- For decades, the bacterial ferric uptake regulator (Fur) has been thought to respond to ferrous iron to transcriptionally regulate genes required for balancing iron uptake, storage, and utilization. Because iron binding to Fur has never been confirmed in vivo, the physiological iron-sensing mechanism remains an open question. Fontenot et al. now show that Fur purified from Escherichia coli binds an all-Cys-coordinated [2Fe-2S] cluster. This finding opens the exciting possibility that Fur may join numerous well-studied bacterial, fungal, and mammalian proteins that use FeS clusters for cellular iron regulation.
- Macromolecules such as proteins, lipids, and carbohydrates often have complex structures that underpin their cellular functions. The sugar alcohol myo-inositol is a notable exception—its simple six-carbon structure is rather unremarkable (Fig. 1) but is used in countless cellular processes in all domains of life (1).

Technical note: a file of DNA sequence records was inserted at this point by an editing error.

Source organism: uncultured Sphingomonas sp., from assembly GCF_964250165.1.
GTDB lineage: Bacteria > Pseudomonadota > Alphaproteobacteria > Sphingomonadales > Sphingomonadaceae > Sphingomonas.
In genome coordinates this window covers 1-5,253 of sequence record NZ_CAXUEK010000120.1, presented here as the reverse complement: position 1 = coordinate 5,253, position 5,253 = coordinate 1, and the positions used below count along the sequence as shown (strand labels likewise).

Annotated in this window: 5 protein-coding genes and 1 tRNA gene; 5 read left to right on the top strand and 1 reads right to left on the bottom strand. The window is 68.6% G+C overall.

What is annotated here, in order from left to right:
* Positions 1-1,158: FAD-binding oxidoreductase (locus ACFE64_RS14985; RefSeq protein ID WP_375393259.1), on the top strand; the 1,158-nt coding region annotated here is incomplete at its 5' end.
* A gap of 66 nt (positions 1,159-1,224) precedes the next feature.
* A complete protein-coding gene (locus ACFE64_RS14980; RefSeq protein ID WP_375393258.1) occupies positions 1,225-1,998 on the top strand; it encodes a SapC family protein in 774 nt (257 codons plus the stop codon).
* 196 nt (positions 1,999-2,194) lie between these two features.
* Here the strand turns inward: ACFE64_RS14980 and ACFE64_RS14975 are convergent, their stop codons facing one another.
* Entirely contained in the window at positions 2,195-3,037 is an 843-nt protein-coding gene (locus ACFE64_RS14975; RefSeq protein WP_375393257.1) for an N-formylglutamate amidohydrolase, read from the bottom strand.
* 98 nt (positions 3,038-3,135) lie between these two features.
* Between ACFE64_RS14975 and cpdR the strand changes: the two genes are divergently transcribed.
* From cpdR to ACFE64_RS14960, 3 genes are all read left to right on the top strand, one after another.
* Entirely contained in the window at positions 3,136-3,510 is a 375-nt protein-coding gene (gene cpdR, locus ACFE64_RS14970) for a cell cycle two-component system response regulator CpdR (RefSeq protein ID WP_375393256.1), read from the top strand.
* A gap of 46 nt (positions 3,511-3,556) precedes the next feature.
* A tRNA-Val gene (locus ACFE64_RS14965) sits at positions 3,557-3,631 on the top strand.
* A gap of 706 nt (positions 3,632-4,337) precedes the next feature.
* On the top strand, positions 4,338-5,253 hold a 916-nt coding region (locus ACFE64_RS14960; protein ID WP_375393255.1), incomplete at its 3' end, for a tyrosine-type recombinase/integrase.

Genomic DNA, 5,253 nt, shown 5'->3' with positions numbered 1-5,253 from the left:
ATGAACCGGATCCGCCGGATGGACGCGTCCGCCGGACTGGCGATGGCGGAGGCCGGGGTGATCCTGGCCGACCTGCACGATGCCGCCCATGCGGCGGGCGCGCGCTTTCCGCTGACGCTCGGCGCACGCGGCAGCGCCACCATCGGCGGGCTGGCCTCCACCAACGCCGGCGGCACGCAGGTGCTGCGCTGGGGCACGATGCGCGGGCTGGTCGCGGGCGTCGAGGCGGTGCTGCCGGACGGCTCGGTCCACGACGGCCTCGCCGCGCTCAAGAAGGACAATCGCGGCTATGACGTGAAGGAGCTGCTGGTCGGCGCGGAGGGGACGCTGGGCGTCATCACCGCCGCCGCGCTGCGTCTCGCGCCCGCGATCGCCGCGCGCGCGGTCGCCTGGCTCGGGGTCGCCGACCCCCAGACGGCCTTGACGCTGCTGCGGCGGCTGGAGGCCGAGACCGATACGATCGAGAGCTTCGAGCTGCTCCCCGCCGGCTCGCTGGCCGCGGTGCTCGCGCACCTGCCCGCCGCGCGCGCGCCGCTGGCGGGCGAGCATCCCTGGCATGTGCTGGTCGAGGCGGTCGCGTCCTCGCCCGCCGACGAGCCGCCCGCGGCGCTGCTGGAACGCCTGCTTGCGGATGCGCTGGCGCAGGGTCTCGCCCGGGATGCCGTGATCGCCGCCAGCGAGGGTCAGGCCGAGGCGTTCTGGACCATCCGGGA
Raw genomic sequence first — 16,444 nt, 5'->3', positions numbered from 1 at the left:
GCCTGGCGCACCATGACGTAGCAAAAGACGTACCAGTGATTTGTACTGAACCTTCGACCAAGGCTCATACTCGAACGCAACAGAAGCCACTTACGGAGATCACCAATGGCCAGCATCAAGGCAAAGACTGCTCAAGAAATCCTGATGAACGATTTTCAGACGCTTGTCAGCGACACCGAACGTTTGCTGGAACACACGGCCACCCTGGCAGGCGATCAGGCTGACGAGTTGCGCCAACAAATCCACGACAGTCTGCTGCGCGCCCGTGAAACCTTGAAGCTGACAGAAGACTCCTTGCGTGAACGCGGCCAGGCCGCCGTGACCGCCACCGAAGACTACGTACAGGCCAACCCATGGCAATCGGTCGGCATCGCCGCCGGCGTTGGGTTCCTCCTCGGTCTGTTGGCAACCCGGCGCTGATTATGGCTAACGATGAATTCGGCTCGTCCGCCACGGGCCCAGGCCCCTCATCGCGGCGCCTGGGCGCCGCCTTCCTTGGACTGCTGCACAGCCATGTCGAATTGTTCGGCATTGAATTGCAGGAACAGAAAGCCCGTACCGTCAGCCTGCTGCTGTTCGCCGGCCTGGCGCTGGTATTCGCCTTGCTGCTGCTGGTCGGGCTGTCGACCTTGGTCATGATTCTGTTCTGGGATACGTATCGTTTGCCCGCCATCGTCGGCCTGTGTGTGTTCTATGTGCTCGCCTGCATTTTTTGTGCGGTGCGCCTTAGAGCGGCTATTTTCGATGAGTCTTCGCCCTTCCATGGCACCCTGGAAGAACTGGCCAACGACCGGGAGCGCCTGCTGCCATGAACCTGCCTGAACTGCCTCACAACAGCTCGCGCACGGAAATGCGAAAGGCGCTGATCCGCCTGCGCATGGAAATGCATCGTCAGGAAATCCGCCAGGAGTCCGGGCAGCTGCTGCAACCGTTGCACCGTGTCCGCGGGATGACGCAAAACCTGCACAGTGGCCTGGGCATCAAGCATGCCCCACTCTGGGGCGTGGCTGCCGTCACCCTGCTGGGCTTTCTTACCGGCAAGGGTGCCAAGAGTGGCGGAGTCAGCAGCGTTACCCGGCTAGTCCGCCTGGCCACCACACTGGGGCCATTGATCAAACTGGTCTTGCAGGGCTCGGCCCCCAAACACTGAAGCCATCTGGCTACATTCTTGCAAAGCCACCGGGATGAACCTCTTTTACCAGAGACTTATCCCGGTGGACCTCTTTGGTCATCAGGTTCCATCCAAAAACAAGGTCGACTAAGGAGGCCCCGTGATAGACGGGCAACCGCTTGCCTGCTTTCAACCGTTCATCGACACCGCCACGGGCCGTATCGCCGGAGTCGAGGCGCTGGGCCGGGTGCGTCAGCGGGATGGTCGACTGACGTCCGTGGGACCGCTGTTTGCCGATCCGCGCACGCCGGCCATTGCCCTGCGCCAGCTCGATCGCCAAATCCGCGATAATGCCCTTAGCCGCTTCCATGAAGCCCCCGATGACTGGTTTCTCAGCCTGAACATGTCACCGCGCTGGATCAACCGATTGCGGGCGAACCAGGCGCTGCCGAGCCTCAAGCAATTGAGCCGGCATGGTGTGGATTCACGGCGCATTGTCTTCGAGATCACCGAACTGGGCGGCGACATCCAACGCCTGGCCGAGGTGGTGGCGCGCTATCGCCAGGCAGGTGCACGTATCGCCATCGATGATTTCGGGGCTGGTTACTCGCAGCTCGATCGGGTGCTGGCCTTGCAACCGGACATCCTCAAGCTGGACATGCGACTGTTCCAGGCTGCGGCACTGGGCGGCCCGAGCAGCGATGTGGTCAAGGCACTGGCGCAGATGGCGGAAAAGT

- Many chemicals and cellular processes cause oxidative stress that can damage lipids, proteins, or DNA (1). To quickly sense and respond to this ubiquitous threat, organisms have evolved enzymes that neutralize harmful oxidants such as reactive oxygen species and electrophilic compounds (including xenobiotics and their breakdown products) in cells.
- Riboswitches alter gene expression in response to ligand binding, coupling sensing and regulatory functions to help bacteria respond to their environment. The structural determinants of ligand binding in the prequeuosine (7-aminomethyl-7-deazaguanine, preQ1) bacterial riboswitches have been studied, but the functional consequences of structural perturbations are less known. A new article combining biophysical and cell-based readouts of 15 mutants of the preQ1-II riboswitch from Lactobacillus rhamnosus demonstrates that ligand binding does not ensure successful gene regulation, providing new insights into these shapeshifting sequences.